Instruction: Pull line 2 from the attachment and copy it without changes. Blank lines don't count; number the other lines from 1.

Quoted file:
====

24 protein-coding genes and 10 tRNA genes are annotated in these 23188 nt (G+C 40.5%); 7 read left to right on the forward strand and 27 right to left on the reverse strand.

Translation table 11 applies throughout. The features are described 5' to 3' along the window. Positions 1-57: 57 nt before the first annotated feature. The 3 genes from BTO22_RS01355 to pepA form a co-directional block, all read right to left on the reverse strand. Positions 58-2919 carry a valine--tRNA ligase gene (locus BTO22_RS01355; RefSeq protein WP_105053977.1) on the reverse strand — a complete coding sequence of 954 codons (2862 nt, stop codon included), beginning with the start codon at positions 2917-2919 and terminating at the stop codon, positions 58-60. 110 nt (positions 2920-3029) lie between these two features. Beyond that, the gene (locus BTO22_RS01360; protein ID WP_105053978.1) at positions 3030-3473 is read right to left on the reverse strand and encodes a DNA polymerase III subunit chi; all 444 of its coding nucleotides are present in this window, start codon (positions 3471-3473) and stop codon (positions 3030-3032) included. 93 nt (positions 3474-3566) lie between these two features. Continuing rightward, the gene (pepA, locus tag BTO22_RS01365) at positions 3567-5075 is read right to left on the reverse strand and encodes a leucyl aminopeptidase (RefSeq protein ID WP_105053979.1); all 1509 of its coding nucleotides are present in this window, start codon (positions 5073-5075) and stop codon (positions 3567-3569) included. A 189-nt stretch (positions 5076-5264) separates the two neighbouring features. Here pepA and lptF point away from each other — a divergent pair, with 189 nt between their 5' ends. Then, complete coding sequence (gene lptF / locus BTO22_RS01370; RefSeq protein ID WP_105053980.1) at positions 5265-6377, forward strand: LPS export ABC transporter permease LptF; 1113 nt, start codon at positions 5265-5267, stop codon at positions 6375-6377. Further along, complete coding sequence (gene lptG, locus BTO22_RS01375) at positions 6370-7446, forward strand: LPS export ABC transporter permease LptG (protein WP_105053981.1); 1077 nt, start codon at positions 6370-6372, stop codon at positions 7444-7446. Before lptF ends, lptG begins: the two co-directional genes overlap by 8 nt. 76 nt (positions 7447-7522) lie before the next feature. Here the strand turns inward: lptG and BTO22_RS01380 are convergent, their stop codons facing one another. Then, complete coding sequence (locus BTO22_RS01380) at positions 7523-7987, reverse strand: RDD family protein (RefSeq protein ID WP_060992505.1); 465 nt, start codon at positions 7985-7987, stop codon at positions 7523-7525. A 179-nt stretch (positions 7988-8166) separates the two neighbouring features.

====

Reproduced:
Translation table 11 applies throughout. The features are described 5' to 3' along the window. Positions 1-57: 57 nt before the first annotated feature. The 3 genes from BTO22_RS01355 to pepA form a co-directional block, all read right to left on the reverse strand. Positions 58-2919 carry a valine--tRNA ligase gene (locus BTO22_RS01355; RefSeq protein WP_105053977.1) on the reverse strand — a complete coding sequence of 954 codons (2862 nt, stop codon included), beginning with the start codon at positions 2917-2919 and terminating at the stop codon, positions 58-60. 110 nt (positions 2920-3029) lie between these two features. Beyond that, the gene (locus BTO22_RS01360; protein ID WP_105053978.1) at positions 3030-3473 is read right to left on the reverse strand and encodes a DNA polymerase III subunit chi; all 444 of its coding nucleotides are present in this window, start codon (positions 3471-3473) and stop codon (positions 3030-3032) included. 93 nt (positions 3474-3566) lie between these two features. Continuing rightward, the gene (pepA, locus tag BTO22_RS01365) at positions 3567-5075 is read right to left on the reverse strand and encodes a leucyl aminopeptidase (RefSeq protein ID WP_105053979.1); all 1509 of its coding nucleotides are present in this window, start codon (positions 5073-5075) and stop codon (positions 3567-3569) included. A 189-nt stretch (positions 5076-5264) separates the two neighbouring features. Here pepA and lptF point away from each other — a divergent pair, with 189 nt between their 5' ends. Then, complete coding sequence (gene lptF / locus BTO22_RS01370; RefSeq protein ID WP_105053980.1) at positions 5265-6377, forward strand: LPS export ABC transporter permease LptF; 1113 nt, start codon at positions 5265-5267, stop codon at positions 6375-6377. Further along, complete coding sequence (gene lptG, locus BTO22_RS01375) at positions 6370-7446, forward strand: LPS export ABC transporter permease LptG (protein WP_105053981.1); 1077 nt, start codon at positions 6370-6372, stop codon at positions 7444-7446. Before lptF ends, lptG begins: the two co-directional genes overlap by 8 nt. 76 nt (positions 7447-7522) lie before the next feature. Here the strand turns inward: lptG and BTO22_RS01380 are convergent, their stop codons facing one another. Then, complete coding sequence (locus BTO22_RS01380) at positions 7523-7987, reverse strand: RDD family protein (RefSeq protein ID WP_060992505.1); 465 nt, start codon at positions 7985-7987, stop codon at positions 7523-7525. A 179-nt stretch (positions 7988-8166) separates the two neighbouring features.